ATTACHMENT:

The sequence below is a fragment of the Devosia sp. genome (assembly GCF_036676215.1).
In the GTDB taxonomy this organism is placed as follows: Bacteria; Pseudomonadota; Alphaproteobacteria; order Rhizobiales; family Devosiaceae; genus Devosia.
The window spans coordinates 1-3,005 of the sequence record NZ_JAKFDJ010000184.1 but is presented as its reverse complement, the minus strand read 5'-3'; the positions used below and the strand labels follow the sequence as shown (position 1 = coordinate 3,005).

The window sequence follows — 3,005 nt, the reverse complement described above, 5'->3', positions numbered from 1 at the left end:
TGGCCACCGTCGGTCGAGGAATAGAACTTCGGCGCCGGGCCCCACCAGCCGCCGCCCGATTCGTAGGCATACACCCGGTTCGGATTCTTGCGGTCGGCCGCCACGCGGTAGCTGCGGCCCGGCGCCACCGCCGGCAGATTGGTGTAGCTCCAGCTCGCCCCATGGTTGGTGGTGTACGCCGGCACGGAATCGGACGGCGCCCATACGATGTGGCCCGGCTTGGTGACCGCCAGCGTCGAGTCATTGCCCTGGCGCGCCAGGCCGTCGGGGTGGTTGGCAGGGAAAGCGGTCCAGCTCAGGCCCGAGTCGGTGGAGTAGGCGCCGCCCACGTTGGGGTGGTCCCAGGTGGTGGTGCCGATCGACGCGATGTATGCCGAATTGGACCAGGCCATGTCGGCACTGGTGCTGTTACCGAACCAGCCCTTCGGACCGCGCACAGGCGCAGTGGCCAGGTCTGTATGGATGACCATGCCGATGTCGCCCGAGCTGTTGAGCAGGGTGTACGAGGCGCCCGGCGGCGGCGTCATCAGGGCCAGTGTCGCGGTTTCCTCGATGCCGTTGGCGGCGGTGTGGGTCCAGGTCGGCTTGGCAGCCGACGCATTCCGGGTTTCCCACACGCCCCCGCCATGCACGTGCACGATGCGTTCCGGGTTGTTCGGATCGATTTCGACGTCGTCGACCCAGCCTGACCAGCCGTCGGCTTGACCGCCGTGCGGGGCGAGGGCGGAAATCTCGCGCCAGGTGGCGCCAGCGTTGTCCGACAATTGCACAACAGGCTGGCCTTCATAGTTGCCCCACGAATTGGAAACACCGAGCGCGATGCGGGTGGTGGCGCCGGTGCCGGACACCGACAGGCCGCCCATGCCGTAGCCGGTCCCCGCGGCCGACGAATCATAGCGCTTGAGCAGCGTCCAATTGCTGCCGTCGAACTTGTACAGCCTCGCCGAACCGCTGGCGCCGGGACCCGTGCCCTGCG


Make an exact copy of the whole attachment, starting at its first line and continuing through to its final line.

The sequence below is a fragment of the Devosia sp. genome (assembly GCF_036676215.1).
In the GTDB taxonomy this organism is placed as follows: Bacteria; Pseudomonadota; Alphaproteobacteria; order Rhizobiales; family Devosiaceae; genus Devosia.
The window spans coordinates 1-3,005 of the sequence record NZ_JAKFDJ010000184.1 but is presented as its reverse complement, the minus strand read 5'-3'; the positions used below and the strand labels follow the sequence as shown (position 1 = coordinate 3,005).

The window sequence follows — 3,005 nt, the reverse complement described above, 5'->3', positions numbered from 1 at the left end:
TGGCCACCGTCGGTCGAGGAATAGAACTTCGGCGCCGGGCCCCACCAGCCGCCGCCCGATTCGTAGGCATACACCCGGTTCGGATTCTTGCGGTCGGCCGCCACGCGGTAGCTGCGGCCCGGCGCCACCGCCGGCAGATTGGTGTAGCTCCAGCTCGCCCCATGGTTGGTGGTGTACGCCGGCACGGAATCGGACGGCGCCCATACGATGTGGCCCGGCTTGGTGACCGCCAGCGTCGAGTCATTGCCCTGGCGCGCCAGGCCGTCGGGGTGGTTGGCAGGGAAAGCGGTCCAGCTCAGGCCCGAGTCGGTGGAGTAGGCGCCGCCCACGTTGGGGTGGTCCCAGGTGGTGGTGCCGATCGACGCGATGTATGCCGAATTGGACCAGGCCATGTCGGCACTGGTGCTGTTACCGAACCAGCCCTTCGGACCGCGCACAGGCGCAGTGGCCAGGTCTGTATGGATGACCATGCCGATGTCGCCCGAGCTGTTGAGCAGGGTGTACGAGGCGCCCGGCGGCGGCGTCATCAGGGCCAGTGTCGCGGTTTCCTCGATGCCGTTGGCGGCGGTGTGGGTCCAGGTCGGCTTGGCAGCCGACGCATTCCGGGTTTCCCACACGCCCCCGCCATGCACGTGCACGATGCGTTCCGGGTTGTTCGGATCGATTTCGACGTCGTCGACCCAGCCTGACCAGCCGTCGGCTTGACCGCCGTGCGGGGCGAGGGCGGAAATCTCGCGCCAGGTGGCGCCAGCGTTGTCCGACAATTGCACAACAGGCTGGCCTTCATAGTTGCCCCACGAATTGGAAACACCGAGCGCGATGCGGGTGGTGGCGCCGGTGCCGGACACCGACAGGCCGCCCATGCCGTAGCCGGTCCCCGCGGCCGACGAATCATAGCGCTTGAGCAGCGTCCAATTGCTGCCGTCGAACTTGTACAGCCTCGCCGAACCGCTGGCGCCGGGACCCGTGCCCTGCG